Storm clouds gather above the light towers during the fourth day's play of the first Ashes cricket test match between England and Australia in Brisbane November 24, 2013. REUTERS/David Gray

The Australian Government's Bureau of Meteorology (BOM) has just launched its trial "Thunderstorm Tracker" Online Radar for the Southeast Queensland area. According to the official Web site of the Australian Government BOM, the "Thunderstorm Tracker" aims to show the expected position and location of thunderstorms up to 30 minutes before it happens. It is reportedly based on data that is obtained from weather radar and is an extension of the BOM's radar capabilities.

The Australian Government BOM "Thunderstorm Tracker" checks the radar scans, up to the last two or three scans, and then it determines the areas that might have thunderstorm activity. These thunderstorm areas of activity are represented by ovals in the "Thunderstorm Tracker." It also shows three curves ahead of each oval which represents the expected positions of the thunderstorms in 10, 20 and 30 minutes. Plus, there are arrows found on it which shows the direction where the thunderstorms are heading.

BOM Senior Meteorologist Pradeep Singh spoke about the Southeast Queensland "Thunderstorm Tracker" in an ABC News report.

"The radar will give you location of the storm and the position over the last 30 minutes; this [new] system picks up the thunderstorm on the last location seen on the radar and projects its direction for the next 30 minutes," Singh said in the ABC News report.

However, the Australian Government BOM says that this "Thunderstorm Tracker" for Southeast Queensland will not serve as an official thunderstorm warning. It is just a guide.

"If we issue a warning, sometimes the information can be delayed and doesn't reach the community in time because [some storms] can develop severe characteristics very quickly," explained Singh in the ABC News report.

"So if people are looking at the radar, they can look at the tracker site, and they will be able to see where the storms are, rather than just waiting for the warnings," he added.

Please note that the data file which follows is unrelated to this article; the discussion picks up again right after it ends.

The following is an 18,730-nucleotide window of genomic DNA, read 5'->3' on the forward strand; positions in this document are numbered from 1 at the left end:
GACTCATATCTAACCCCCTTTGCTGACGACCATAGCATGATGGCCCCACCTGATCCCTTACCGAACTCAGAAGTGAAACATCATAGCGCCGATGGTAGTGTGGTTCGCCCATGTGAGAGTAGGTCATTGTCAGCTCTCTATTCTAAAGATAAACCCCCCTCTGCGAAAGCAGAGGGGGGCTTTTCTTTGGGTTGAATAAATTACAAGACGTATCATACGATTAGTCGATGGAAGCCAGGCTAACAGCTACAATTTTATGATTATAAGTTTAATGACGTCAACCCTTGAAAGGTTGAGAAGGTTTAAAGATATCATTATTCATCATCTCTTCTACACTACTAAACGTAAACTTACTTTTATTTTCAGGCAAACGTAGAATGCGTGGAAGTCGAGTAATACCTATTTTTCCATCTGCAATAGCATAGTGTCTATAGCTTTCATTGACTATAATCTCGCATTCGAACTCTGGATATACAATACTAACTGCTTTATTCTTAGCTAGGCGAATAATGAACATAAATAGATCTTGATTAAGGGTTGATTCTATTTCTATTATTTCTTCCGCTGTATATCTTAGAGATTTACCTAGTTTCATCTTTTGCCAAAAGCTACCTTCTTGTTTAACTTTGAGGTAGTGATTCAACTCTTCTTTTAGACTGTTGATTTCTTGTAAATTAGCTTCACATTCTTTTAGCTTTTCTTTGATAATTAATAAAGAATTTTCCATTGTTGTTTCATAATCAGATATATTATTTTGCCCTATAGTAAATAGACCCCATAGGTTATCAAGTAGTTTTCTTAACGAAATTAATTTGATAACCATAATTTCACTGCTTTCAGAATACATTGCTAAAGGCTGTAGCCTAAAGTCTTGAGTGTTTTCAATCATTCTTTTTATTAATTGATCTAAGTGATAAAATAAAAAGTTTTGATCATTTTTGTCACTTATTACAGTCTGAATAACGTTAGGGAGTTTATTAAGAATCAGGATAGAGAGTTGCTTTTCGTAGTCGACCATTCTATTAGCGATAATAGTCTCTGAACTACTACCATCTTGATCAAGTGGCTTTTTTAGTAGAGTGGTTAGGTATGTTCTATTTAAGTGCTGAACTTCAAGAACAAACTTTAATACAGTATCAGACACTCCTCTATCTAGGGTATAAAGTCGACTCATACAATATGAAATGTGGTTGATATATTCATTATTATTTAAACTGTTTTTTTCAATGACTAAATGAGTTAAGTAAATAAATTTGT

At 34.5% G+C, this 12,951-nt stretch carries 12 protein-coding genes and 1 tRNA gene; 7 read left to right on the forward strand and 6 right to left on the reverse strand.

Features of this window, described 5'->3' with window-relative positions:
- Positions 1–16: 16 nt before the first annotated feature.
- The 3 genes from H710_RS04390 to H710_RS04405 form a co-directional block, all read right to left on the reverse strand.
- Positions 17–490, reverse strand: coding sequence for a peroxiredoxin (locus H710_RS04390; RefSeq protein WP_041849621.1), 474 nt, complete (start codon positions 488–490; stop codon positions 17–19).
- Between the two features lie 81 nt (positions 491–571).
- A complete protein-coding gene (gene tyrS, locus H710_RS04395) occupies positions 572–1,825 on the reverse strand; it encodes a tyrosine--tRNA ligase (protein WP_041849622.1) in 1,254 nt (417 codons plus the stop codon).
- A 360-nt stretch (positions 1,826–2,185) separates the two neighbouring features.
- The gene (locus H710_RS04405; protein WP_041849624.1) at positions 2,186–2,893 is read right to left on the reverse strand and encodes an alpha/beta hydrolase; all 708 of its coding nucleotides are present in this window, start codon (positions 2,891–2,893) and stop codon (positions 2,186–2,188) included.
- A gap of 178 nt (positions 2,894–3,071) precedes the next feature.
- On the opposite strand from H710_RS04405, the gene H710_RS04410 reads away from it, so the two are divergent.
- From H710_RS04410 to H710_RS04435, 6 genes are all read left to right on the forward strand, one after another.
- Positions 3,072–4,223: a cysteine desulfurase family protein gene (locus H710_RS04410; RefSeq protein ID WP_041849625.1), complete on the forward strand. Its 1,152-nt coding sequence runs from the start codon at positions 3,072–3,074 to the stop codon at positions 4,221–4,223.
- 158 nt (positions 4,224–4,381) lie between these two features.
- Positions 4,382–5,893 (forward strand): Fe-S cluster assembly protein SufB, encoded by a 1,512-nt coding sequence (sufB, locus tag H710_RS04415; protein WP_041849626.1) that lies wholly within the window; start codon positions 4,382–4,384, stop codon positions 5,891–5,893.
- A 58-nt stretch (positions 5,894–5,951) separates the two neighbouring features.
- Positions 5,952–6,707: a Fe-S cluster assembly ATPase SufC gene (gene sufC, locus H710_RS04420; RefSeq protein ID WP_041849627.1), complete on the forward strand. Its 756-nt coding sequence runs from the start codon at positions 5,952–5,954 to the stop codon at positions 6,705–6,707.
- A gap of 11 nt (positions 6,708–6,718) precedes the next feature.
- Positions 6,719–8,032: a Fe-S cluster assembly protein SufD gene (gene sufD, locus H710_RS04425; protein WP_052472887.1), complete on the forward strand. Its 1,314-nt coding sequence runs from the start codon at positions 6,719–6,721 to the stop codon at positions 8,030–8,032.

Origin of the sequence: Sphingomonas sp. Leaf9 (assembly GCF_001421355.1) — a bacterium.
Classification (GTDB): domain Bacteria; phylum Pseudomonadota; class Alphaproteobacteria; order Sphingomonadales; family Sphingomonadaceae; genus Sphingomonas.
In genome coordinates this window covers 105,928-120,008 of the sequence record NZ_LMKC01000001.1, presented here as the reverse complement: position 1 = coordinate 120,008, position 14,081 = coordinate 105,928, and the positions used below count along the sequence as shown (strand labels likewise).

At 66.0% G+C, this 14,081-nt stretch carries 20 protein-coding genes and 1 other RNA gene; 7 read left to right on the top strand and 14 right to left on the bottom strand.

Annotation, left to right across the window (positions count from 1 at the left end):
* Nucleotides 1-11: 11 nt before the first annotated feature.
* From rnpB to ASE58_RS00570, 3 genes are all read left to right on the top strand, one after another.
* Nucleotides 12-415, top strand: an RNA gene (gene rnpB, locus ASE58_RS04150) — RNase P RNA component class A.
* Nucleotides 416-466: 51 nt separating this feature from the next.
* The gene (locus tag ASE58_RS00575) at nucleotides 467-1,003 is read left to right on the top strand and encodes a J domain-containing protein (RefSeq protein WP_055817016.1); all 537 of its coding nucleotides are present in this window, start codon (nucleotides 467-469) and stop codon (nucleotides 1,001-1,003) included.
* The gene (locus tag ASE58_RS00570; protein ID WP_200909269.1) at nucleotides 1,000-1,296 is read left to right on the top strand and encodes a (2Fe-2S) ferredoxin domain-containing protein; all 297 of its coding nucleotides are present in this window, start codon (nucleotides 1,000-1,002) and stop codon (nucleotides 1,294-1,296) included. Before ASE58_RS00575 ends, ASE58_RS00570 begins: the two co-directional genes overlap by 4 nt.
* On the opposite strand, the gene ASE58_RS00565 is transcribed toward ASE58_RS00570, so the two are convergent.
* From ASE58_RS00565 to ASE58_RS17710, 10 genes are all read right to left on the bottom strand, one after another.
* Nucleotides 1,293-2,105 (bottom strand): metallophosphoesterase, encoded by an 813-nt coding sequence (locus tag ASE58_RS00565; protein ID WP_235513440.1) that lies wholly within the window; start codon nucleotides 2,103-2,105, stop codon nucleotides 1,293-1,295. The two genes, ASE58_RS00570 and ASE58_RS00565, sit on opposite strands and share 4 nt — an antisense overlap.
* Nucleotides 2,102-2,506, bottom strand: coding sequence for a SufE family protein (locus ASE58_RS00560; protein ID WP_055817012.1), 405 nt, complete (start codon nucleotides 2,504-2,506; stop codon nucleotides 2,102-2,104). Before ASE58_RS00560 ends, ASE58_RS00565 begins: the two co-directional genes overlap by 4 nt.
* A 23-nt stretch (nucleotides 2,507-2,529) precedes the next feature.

But, the BOM Southeast Queensland "Thunderstorm Tracker" does have its limitations because it can't predict thunderstorm intensity.

Once this pilot "Thunderstorm Tracker" is completed, its results will be reviewed and then, it will be implemented in the other capital cities of Australia. For now, it will only cover Southeast Queensland areas including Noosa Heads, Toowoomba, Maroochydore and the Gold Coast.

According to Singh, Southeast Queensland was chosen for the BOM "Thunderstorm Tracker" trial because the area has regular storm activity and good radar coverage.

"Initially it will be trailed in south-east Queensland; if the system works and is accepted by the community...the service will be refined over the coming months before a formal launch in most capital cities around November next year [2014]," Singh added in the ABC News report.

The Australian Government's Bureau of Meteorology (BOM) trial "Thunderstorm Tracker" Online Radar for the Southeast Queensland area is a great addition to weather tracking and forecasting. Hopefully, it will aid more people to better prepare for the onslaught of thunderstorms and they will not be as affected as much as before because they have more time to prepare and will now have more information about thunderstorms.

Check out the Australian Government's Bureau of Meteorology (BOM) trial "Thunderstorm Tracker" Online Radar for the Southeast Queensland by clicking HERE. You can also click HERE to learn more about it.